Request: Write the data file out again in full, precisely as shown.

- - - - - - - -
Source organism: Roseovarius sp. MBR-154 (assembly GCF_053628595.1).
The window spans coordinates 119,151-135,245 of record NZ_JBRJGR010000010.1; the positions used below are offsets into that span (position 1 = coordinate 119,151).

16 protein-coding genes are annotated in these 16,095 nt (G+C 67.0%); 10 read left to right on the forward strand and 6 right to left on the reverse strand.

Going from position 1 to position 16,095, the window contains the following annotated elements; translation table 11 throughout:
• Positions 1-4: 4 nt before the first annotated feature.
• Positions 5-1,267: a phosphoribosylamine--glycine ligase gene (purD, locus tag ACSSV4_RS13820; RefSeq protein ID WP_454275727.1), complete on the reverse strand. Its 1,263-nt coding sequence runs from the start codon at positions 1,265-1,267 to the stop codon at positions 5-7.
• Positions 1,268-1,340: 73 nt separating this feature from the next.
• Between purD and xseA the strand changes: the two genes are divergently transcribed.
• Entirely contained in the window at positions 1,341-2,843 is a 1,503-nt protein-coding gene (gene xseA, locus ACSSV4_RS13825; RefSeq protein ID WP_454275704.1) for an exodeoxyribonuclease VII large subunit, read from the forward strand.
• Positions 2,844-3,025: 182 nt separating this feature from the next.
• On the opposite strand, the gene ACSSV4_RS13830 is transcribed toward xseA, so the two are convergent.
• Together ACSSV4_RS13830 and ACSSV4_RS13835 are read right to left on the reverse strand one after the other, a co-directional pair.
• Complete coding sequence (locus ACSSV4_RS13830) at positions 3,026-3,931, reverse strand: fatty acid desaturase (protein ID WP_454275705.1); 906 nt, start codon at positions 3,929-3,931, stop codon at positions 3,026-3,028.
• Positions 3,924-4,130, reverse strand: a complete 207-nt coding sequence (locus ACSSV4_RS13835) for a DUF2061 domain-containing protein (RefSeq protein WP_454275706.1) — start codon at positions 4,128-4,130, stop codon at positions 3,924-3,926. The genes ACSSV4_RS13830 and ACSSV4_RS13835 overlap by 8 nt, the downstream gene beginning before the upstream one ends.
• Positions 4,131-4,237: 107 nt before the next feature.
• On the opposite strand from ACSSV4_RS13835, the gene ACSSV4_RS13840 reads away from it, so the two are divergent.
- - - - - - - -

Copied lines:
Source organism: Roseovarius sp. MBR-154 (assembly GCF_053628595.1).
The window spans coordinates 119,151-135,245 of record NZ_JBRJGR010000010.1; the positions used below are offsets into that span (position 1 = coordinate 119,151).

16 protein-coding genes are annotated in these 16,095 nt (G+C 67.0%); 10 read left to right on the forward strand and 6 right to left on the reverse strand.

Going from position 1 to position 16,095, the window contains the following annotated elements; translation table 11 throughout:
• Positions 1-4: 4 nt before the first annotated feature.
• Positions 5-1,267: a phosphoribosylamine--glycine ligase gene (purD, locus tag ACSSV4_RS13820; RefSeq protein ID WP_454275727.1), complete on the reverse strand. Its 1,263-nt coding sequence runs from the start codon at positions 1,265-1,267 to the stop codon at positions 5-7.
• Positions 1,268-1,340: 73 nt separating this feature from the next.
• Between purD and xseA the strand changes: the two genes are divergently transcribed.
• Entirely contained in the window at positions 1,341-2,843 is a 1,503-nt protein-coding gene (gene xseA, locus ACSSV4_RS13825; RefSeq protein ID WP_454275704.1) for an exodeoxyribonuclease VII large subunit, read from the forward strand.
• Positions 2,844-3,025: 182 nt separating this feature from the next.
• On the opposite strand, the gene ACSSV4_RS13830 is transcribed toward xseA, so the two are convergent.
• Together ACSSV4_RS13830 and ACSSV4_RS13835 are read right to left on the reverse strand one after the other, a co-directional pair.
• Complete coding sequence (locus ACSSV4_RS13830) at positions 3,026-3,931, reverse strand: fatty acid desaturase (protein ID WP_454275705.1); 906 nt, start codon at positions 3,929-3,931, stop codon at positions 3,026-3,028.
• Positions 3,924-4,130, reverse strand: a complete 207-nt coding sequence (locus ACSSV4_RS13835) for a DUF2061 domain-containing protein (RefSeq protein WP_454275706.1) — start codon at positions 4,128-4,130, stop codon at positions 3,924-3,926. The genes ACSSV4_RS13830 and ACSSV4_RS13835 overlap by 8 nt, the downstream gene beginning before the upstream one ends.
• Positions 4,131-4,237: 107 nt before the next feature.
• On the opposite strand from ACSSV4_RS13835, the gene ACSSV4_RS13840 reads away from it, so the two are divergent.